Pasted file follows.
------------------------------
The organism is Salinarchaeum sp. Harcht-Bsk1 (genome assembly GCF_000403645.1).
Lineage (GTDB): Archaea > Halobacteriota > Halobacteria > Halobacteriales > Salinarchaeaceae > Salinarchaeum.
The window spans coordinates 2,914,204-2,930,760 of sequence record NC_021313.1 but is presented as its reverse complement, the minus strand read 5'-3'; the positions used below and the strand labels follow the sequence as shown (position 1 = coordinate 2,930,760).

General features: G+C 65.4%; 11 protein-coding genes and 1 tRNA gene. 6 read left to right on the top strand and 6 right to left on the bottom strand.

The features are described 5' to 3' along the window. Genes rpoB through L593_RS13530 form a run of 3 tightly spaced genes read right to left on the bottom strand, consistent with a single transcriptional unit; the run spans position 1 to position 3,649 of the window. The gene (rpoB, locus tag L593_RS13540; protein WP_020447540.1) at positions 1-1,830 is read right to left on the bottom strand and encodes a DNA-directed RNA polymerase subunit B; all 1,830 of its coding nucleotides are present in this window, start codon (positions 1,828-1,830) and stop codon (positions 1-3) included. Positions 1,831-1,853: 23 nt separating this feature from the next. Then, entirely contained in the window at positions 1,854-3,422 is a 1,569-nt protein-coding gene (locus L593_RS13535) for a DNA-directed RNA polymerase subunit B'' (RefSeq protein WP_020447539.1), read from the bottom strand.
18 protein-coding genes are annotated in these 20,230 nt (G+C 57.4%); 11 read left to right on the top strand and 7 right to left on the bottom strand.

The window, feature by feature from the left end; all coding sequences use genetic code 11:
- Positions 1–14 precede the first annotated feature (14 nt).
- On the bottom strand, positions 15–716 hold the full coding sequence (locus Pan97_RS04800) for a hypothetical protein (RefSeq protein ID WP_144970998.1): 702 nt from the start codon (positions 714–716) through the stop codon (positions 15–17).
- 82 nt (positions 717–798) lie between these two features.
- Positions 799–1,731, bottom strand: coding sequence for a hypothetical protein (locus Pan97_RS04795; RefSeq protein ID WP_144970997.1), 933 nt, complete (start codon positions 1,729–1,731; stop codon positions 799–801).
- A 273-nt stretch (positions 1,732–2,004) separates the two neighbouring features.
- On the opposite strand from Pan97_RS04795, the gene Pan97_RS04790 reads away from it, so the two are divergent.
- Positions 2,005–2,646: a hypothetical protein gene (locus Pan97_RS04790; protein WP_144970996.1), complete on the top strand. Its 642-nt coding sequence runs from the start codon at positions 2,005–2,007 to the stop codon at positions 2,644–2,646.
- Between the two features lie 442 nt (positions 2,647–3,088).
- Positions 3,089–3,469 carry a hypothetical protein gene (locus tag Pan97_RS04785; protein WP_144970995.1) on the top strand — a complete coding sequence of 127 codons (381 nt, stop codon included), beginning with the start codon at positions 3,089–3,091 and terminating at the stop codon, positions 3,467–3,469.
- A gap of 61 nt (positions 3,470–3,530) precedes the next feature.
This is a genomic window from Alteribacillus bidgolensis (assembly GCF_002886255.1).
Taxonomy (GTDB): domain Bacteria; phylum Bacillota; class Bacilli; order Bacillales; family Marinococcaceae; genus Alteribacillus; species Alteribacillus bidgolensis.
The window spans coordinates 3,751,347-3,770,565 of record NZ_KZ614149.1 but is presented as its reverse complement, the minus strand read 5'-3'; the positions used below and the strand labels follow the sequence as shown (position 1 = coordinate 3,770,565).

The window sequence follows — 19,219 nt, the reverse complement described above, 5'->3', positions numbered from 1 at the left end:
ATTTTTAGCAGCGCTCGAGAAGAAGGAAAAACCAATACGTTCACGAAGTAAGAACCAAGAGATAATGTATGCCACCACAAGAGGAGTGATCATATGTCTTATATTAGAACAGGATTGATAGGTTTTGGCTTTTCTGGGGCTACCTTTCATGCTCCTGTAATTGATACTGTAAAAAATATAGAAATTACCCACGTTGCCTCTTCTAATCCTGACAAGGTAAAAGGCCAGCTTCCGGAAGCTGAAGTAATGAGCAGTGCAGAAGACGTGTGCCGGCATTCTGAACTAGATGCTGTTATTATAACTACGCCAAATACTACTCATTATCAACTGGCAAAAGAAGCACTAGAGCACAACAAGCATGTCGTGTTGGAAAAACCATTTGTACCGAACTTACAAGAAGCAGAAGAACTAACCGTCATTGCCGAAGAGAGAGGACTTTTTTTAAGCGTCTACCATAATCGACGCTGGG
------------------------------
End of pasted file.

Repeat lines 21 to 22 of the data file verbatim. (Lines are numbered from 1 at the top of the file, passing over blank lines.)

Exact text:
The window sequence follows — 19,219 nt, the reverse complement described above, 5'->3', positions numbered from 1 at the left end:
ATTTTTAGCAGCGCTCGAGAAGAAGGAAAAACCAATACGTTCACGAAGTAAGAACCAAGAGATAATGTATGCCACCACAAGAGGAGTGATCATATGTCTTATATTAGAACAGGATTGATAGGTTTTGGCTTTTCTGGGGCTACCTTTCATGCTCCTGTAATTGATACTGTAAAAAATATAGAAATTACCCACGTTGCCTCTTCTAATCCTGACAAGGTAAAAGGCCAGCTTCCGGAAGCTGAAGTAATGAGCAGTGCAGAAGACGTGTGCCGGCATTCTGAACTAGATGCTGTTATTATAACTACGCCAAATACTACTCATTATCAACTGGCAAAAGAAGCACTAGAGCACAACAAGCATGTCGTGTTGGAAAAACCATTTGTACCGAACTTACAAGAAGCAGAAGAACTAACCGTCATTGCCGAAGAGAGAGGACTTTTTTTAAGCGTCTACCATAATCGACGCTGGG